The longest commute recorded within Greater Melbourne was approximately 44km.

Was cycling combined with other modes?

The following chart shows that bicycles were seldom combined with other modes:

cycling - presence of other modes 2006 2011

Around 16-17% of cycling commuters in the four largest cities in 2011 involved another mode. Use of other modes with cycling grew in all cities between 2006 and 2011

The next chart shows what these other modes were:

Other modes with cycling 2011

Sydney, Melbourne, Brisbane and Perth had high rates of bicycle use with trains, while combining car and bicycle was more common in the smaller cities.

The next chart shows the number of trips involving bicycle and trains in 2006 and 2011:

JTW bicycle + train raw numbers

The chart shows the relative success of Melbourne Parkiteer program of introducing high quality bicycle cages at train stations, which has helped boost the number of people access the train network by bicycle by around 600 between 2006 and 2011. I understand a similar project has been undertaken in Perth which saw growth of around 250.

In Melbourne, the home locations for people using bicycle and train are extremely scattered – the following map shows a seemingly random smattering:

Melb bicycle + train

How does commuter cycling vary by age and sex?

bicycle mode share by age sex

This chart shows remarkably clear patterns. Males were much more likely to cycle to work. Teenage boys (particularly those under driving age) had the highest cycling mode shares (with teenage girls much less likely to cycle). The next peak for men was around the mid thirties, and women’s mode share peaked around ages 28-32.

Where are women more likely to cycle to work?

Women are sometimes talked about as the “indicator species” for cycling – ie if you have large numbers of women cycling compared to men then maybe you have good cycling infrastructure that attracts a broader range of people.

The census data can shed some light on this. For each SA2 in Melbourne, I have calculated the male and female cycling mode shares both as a home origin, and as a work destination (this analysis looks at people who only used bicycle (and walking) in their journey to work). I’ve then calculated the ratio of male mode share to female mode for each area (SA2).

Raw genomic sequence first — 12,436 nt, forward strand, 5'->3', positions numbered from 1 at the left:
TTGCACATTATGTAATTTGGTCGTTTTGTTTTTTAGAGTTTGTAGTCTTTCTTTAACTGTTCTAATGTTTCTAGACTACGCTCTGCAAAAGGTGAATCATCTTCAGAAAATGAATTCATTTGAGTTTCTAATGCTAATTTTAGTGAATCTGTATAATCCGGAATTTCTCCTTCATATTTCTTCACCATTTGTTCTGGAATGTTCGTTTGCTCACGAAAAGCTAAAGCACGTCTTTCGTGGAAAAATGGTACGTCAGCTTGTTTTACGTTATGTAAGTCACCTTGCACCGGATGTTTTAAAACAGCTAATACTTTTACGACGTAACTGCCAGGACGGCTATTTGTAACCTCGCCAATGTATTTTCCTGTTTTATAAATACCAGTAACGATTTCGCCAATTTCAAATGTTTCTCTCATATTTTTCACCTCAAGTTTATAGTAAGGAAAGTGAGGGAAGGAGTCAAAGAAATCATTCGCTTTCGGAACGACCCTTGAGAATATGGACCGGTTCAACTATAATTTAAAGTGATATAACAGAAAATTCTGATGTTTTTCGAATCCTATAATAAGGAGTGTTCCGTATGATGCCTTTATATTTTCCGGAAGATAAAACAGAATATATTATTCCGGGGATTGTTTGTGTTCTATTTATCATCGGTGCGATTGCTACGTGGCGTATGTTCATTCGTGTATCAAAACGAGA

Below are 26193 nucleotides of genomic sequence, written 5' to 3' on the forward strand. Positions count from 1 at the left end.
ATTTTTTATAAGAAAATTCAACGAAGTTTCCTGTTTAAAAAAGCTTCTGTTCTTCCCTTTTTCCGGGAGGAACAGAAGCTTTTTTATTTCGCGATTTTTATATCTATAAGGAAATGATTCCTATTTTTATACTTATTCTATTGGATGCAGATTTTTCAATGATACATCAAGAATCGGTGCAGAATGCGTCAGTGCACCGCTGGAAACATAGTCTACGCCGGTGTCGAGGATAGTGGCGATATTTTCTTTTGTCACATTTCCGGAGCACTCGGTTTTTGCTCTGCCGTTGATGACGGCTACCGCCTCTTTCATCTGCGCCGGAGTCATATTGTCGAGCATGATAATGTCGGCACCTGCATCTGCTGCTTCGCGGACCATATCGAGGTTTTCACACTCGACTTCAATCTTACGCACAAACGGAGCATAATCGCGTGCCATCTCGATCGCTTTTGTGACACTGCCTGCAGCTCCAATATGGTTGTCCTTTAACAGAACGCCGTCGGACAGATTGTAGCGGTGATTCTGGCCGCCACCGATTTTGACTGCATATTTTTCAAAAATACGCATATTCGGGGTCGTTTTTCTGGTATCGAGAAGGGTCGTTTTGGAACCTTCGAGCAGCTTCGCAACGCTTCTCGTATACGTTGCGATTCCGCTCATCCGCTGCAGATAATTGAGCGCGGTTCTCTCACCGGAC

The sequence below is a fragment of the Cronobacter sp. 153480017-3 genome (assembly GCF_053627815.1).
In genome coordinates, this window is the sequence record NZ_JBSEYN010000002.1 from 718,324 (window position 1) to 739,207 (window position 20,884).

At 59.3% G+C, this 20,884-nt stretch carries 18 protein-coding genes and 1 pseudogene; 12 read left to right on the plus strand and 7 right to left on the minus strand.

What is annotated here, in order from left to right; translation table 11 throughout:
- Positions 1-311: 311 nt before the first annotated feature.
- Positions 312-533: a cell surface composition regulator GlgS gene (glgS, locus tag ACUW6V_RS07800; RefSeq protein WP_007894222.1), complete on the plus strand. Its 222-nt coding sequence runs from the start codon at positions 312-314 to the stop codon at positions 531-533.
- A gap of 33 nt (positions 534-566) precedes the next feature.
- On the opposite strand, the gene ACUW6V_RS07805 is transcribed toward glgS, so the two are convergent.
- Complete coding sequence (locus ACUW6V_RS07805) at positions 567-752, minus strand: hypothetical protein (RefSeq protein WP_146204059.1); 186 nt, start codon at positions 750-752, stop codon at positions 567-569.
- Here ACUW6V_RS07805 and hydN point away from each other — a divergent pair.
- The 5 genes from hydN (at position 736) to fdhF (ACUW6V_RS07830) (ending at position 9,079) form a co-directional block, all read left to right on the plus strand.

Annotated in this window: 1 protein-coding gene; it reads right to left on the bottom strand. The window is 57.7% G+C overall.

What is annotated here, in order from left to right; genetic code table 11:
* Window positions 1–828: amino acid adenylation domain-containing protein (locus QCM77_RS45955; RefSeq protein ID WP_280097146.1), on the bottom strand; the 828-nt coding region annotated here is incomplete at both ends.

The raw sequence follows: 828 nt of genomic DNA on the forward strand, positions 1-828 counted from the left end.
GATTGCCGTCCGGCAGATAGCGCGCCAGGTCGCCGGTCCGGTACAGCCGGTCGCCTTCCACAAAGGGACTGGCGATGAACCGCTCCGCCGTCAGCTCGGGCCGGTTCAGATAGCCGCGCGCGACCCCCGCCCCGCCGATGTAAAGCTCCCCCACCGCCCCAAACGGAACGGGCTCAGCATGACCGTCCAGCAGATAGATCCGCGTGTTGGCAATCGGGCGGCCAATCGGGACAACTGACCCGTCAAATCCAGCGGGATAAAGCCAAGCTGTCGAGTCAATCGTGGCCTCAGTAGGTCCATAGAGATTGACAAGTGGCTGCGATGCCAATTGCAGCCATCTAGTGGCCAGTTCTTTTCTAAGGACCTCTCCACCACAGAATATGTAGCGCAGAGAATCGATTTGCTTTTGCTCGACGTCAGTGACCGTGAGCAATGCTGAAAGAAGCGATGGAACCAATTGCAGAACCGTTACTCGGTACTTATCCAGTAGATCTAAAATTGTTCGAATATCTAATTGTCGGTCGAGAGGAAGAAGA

I’ve used the ratio of mode shares in preference to the straight gender split of cycling commuters – as female workforce participation is generally lower and there can be spatial variations in the gender split of the workforce. 46% of all journeys within Greater Melbourne in the 2011 census were by females, but only 28% of cycling journeys to work were by females.

The following map shows the ratio of male to female cycling mode shares by home location for SA2s (with more than 50 commuter cyclists, and where the bicycle mode share is above 1%):

Melb 2011 cycling gender ratio home

Areas attracting comparable female and male bicycle shares include the inner northern suburbs and – curiously – Toorak (probably many using the off-road Gardiners Creek and Yarra Trails to access the city centre).

Here’s a similar map, but by workplace areas:

Melb 2011 cycling share gender ratio WP

The patterns are much more pronounced. Six SA2s had higher female mode shares than male: Yarraville, Fitzroy North, Brunswick East, Ascot Vale, Carlton North – Princes Hill, and Elsternwick.

The areas with near-1 ratios of male to female mode shares were similar to the areas with higher total cycling mode shares. The following chart confirms this relationship (note areas with cycling mode shares below 1% not shown):

gender ratio and overal mode share

What this also shows is that home-area mode shares reach much higher values than workplace-area mode shares. Perhaps the secret is in the home-area cycling infrastructure? Or perhaps it’s more to do with the residential demographics?

See the Bicycle Network Victoria website for more data about female cycling rates in Melbourne.

Do women cycle the same distances as men?

Again using the approximate straight line commuting distances (as explained above) the following chart shows that women’s cycling commutes are a little shorter than men’s, but not by much:

commute distance and gender

The median female cycling commute was approximately 1.8 km shorter than for males.

What types of workers are more likely to cycle to work?

Firstly, I’ve looked at the differences between public and private sector employees.

Before I dive into the data, it’s important to recognise that different types of workers are not evenly spread across Australia. Some types of jobs concentrate in city centres while others might be more likely to be found in the suburbs or the country. Therefore many of the following charts show results for Australia as a whole, but also for people working in central Melbourne (the SA2s of Melbourne, Carlton, Docklands, East Melbourne, North Melbourne and Southbank), which has a relatively high rate of cycling to work.

The data suggests public servants were much more likely to cycle to work:

cycling by employer type

The local government result has prompted me to calculate the cycling mode shares for local government workers across Australia (assuming workers work within the council for which they work). Here are bicycle mode shares for the top 20 councils for employee cycling mode share in the census:

Council State Bicycle mode share
Tumby Bay (DC) SA 23.5%
Kent (S) WA 18.8%
Carnamah (S) WA 16.0%
Central Highlands (M) Qld 14.3%
Uralla (A) NSW 13.8%
Wakefield (DC) SA 13.5%
Nannup (S) WA 12.5%
Broome (S) WA 12.1%
Alice Springs (T) NT 11.8%
Narembeen (S) WA 11.5%
Blackall Tambo (R) Qld 11.3%
Kowanyama (S) Qld 11.2%
Exmouth (S) WA 11.1%
Yarra (C) Vic 10.4%
Glamorgan/Spring Bay (M) Tas 8.7%
Torres (S) Tas 8.6%